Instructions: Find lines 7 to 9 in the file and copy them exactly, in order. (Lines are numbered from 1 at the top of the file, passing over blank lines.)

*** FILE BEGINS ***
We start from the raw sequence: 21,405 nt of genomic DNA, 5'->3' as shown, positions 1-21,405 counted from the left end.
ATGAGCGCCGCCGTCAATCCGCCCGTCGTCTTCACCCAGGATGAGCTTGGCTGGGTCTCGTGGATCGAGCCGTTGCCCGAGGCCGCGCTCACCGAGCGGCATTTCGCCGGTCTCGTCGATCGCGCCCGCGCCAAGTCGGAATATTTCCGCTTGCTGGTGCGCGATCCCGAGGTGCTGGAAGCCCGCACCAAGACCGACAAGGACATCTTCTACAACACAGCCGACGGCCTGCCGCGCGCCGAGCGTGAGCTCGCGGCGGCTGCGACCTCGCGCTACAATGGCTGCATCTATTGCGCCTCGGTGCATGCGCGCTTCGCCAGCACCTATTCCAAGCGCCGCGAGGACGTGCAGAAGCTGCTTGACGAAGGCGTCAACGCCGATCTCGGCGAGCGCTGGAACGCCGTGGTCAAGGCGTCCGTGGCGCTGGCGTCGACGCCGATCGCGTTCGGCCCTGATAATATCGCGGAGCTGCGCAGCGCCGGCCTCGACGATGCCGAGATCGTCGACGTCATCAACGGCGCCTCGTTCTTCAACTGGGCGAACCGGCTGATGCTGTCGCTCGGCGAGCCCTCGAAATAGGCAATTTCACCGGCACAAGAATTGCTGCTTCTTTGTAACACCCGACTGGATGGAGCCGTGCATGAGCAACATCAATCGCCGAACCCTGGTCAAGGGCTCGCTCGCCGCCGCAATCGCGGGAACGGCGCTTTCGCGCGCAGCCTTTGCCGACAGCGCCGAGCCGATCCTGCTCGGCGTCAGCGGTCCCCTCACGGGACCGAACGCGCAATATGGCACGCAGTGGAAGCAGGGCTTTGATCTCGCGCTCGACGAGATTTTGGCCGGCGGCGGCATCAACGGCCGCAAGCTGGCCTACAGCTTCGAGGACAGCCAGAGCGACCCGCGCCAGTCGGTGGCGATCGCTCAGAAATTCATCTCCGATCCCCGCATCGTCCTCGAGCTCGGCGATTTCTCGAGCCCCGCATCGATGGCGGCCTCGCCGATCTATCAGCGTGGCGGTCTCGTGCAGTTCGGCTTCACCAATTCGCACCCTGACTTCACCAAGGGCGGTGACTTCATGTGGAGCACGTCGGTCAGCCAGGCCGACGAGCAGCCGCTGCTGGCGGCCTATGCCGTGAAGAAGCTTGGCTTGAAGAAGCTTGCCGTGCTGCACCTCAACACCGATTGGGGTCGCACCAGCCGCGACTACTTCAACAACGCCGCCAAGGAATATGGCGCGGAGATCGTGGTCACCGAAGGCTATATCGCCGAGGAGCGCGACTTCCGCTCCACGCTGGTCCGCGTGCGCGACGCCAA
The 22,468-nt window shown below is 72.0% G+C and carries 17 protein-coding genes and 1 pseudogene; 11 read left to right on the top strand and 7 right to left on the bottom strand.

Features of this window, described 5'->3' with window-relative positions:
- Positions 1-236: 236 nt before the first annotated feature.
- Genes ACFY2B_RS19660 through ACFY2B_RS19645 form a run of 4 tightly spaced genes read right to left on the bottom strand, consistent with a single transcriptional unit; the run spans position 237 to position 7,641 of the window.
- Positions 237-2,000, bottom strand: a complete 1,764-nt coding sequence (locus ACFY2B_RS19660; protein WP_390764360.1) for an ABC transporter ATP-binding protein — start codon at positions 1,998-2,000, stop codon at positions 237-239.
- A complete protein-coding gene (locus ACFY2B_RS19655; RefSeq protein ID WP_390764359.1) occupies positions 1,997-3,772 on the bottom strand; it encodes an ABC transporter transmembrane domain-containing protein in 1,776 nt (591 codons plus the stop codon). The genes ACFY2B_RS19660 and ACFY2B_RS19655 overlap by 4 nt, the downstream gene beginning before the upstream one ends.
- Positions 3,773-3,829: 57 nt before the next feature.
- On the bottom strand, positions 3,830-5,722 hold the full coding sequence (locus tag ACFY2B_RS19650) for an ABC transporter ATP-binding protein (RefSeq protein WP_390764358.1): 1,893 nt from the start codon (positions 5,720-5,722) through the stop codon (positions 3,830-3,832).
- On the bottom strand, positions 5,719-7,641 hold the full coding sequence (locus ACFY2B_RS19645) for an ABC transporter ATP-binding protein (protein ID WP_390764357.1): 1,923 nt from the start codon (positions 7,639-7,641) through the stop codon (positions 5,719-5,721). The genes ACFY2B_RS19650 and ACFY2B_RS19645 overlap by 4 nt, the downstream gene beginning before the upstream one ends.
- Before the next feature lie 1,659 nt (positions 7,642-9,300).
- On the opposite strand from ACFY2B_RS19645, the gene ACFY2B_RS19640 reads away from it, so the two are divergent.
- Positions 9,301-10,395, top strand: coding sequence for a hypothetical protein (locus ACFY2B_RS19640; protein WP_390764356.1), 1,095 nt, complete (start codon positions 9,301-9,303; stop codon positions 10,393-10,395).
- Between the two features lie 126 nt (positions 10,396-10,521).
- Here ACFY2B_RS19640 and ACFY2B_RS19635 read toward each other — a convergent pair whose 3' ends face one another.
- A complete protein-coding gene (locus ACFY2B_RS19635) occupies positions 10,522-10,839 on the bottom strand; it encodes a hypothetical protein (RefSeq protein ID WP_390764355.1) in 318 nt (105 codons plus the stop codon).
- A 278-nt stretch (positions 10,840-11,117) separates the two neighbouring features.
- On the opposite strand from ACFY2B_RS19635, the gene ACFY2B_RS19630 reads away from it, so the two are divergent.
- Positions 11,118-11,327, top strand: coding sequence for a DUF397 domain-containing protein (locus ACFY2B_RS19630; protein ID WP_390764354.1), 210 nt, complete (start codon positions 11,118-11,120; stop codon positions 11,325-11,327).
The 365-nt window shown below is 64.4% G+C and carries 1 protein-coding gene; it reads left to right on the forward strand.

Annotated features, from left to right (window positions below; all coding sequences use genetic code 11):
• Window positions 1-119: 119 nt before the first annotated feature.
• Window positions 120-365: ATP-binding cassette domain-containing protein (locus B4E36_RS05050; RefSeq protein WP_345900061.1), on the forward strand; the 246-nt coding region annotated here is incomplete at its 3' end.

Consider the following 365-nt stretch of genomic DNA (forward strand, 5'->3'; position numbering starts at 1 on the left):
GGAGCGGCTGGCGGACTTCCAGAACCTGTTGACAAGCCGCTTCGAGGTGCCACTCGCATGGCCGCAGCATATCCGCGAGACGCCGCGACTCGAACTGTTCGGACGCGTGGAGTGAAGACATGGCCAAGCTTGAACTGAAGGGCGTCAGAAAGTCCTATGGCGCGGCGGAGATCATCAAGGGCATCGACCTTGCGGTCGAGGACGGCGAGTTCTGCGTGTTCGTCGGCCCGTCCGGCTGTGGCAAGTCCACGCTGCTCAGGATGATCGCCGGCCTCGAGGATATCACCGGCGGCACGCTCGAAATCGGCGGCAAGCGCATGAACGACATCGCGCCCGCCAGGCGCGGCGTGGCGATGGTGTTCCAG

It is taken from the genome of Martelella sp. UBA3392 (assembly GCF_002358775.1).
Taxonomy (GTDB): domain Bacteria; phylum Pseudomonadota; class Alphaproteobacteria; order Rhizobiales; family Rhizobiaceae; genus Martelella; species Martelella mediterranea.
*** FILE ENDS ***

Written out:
- Positions 237-2,000, bottom strand: a complete 1,764-nt coding sequence (locus ACFY2B_RS19660; protein WP_390764360.1) for an ABC transporter ATP-binding protein — start codon at positions 1,998-2,000, stop codon at positions 237-239.
- A complete protein-coding gene (locus ACFY2B_RS19655; RefSeq protein ID WP_390764359.1) occupies positions 1,997-3,772 on the bottom strand; it encodes an ABC transporter transmembrane domain-containing protein in 1,776 nt (591 codons plus the stop codon). The genes ACFY2B_RS19660 and ACFY2B_RS19655 overlap by 4 nt, the downstream gene beginning before the upstream one ends.
- Positions 3,773-3,829: 57 nt before the next feature.